All too rarely does an author have clearly in mind the specific audience for whom he is writing, a precise formulation of what he is trying to convey, and at the same time substantial expository skill. Dr. Goldstein, however, with this new text, should be welcomed into that select group of authors.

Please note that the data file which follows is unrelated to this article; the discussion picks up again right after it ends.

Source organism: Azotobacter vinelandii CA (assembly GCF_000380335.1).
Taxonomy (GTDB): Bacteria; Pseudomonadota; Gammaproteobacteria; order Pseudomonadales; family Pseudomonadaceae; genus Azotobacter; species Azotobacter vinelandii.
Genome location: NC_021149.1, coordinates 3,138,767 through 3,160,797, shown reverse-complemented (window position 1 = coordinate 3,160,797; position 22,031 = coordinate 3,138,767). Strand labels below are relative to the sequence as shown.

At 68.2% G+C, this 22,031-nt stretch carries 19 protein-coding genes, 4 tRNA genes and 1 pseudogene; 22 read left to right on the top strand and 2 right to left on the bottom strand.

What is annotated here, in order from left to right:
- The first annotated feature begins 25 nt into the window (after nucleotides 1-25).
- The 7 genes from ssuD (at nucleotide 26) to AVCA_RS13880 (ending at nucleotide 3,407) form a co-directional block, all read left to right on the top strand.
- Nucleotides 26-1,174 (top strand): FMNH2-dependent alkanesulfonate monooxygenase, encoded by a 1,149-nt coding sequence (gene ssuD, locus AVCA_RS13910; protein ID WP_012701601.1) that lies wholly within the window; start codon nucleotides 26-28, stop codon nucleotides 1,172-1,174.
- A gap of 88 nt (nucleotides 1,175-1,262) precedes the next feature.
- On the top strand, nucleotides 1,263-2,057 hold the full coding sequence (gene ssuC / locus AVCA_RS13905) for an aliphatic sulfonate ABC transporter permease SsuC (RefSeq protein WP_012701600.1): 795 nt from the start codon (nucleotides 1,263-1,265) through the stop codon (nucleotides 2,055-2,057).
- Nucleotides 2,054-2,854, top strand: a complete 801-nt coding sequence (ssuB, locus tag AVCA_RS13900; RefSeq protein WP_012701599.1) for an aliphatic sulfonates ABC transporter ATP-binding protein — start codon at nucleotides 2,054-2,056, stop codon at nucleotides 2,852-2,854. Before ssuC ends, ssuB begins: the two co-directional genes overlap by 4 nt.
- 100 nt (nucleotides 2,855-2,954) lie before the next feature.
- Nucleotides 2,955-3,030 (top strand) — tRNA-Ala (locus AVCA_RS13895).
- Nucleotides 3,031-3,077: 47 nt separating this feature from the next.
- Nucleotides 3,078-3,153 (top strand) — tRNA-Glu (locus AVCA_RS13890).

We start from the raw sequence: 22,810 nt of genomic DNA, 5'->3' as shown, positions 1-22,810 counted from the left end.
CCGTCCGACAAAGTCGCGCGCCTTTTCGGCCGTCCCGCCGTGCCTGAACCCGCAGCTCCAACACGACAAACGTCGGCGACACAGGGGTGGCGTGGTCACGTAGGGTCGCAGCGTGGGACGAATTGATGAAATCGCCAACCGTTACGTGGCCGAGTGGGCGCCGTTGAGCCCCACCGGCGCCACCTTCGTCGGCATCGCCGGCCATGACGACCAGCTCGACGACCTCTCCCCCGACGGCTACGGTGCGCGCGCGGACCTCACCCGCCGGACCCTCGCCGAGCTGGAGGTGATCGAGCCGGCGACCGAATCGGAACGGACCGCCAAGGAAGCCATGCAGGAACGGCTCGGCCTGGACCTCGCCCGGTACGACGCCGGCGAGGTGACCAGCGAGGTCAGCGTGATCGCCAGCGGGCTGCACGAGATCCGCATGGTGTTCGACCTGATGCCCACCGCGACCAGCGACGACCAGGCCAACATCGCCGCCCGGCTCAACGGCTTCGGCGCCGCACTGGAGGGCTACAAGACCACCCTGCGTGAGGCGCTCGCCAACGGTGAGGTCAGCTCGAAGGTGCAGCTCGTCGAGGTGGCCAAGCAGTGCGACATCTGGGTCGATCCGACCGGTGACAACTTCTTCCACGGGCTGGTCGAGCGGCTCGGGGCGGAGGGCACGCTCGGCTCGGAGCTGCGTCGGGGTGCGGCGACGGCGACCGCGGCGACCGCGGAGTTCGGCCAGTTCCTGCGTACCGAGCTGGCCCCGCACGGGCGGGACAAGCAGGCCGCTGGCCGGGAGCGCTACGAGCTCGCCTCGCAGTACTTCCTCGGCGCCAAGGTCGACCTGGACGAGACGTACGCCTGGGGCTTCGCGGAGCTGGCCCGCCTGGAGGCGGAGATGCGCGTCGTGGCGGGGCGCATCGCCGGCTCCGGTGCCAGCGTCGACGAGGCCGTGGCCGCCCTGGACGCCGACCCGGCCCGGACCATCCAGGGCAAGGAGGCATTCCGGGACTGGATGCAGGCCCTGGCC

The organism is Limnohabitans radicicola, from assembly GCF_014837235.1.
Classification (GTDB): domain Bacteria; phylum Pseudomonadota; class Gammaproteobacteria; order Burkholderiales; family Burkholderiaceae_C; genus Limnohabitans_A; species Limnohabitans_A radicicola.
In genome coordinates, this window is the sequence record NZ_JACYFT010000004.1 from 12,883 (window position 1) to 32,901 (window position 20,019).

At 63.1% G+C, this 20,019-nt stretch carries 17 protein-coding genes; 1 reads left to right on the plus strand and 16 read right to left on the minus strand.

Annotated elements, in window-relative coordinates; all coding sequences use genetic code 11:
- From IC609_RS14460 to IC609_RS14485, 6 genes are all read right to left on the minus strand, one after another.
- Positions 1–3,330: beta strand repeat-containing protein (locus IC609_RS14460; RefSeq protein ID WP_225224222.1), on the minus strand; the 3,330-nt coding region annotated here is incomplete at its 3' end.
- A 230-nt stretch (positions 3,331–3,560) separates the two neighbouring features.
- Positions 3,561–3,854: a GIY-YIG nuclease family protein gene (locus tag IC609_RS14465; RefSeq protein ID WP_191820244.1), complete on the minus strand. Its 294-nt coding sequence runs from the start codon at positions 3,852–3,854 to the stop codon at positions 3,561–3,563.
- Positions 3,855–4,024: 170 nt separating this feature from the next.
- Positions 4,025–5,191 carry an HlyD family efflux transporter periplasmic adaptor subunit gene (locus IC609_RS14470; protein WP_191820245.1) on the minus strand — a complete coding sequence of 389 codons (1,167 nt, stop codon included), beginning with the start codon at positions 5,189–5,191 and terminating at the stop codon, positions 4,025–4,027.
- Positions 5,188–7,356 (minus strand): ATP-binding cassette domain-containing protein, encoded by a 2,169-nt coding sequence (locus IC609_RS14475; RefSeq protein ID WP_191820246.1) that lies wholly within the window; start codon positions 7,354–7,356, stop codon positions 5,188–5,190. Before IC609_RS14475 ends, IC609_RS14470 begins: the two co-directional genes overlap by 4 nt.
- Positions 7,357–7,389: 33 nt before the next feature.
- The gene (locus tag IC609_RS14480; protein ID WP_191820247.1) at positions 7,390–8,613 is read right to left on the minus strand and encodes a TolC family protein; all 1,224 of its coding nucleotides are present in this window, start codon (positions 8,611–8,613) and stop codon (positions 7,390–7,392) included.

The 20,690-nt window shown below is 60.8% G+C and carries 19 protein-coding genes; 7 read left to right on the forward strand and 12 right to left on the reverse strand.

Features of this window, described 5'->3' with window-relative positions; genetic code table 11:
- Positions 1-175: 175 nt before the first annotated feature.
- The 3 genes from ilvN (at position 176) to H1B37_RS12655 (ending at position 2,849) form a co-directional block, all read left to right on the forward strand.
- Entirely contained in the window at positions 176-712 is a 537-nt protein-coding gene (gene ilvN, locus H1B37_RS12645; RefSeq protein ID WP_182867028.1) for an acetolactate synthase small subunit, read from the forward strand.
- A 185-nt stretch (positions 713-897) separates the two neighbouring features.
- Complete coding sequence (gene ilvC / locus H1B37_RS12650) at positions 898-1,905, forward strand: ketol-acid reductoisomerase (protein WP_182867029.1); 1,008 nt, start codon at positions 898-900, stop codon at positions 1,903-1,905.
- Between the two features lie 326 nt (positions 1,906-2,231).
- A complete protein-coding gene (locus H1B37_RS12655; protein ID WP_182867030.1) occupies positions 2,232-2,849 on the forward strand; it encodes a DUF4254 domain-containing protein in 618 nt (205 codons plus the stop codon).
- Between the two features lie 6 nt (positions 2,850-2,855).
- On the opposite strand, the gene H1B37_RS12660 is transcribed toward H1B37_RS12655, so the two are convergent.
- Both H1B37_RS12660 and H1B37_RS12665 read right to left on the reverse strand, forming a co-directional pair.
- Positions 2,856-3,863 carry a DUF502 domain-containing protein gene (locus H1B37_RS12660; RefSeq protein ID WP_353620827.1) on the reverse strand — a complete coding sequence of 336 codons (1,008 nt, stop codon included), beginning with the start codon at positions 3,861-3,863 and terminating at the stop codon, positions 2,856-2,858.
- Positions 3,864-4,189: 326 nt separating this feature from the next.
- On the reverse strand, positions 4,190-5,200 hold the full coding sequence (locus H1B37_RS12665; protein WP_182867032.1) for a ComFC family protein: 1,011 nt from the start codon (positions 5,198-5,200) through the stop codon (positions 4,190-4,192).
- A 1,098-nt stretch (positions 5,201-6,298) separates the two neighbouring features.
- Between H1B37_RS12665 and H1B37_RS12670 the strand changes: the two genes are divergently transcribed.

The present volume had its inception when the author began to teach principles of biostatistics to pharmacology students. With prolonged experience he has evolved a text which tries to provide an understanding of statistical principles as applied to biology. Dr. Goldstein does not try to give a "systematic mastery of its mathematical basis." Instead, he proceeds on the view that the student "must be shown when, where, and how the tools can best be used, and in a general way why they work. He does not have to know how the tools were fashioned, nor even the proofs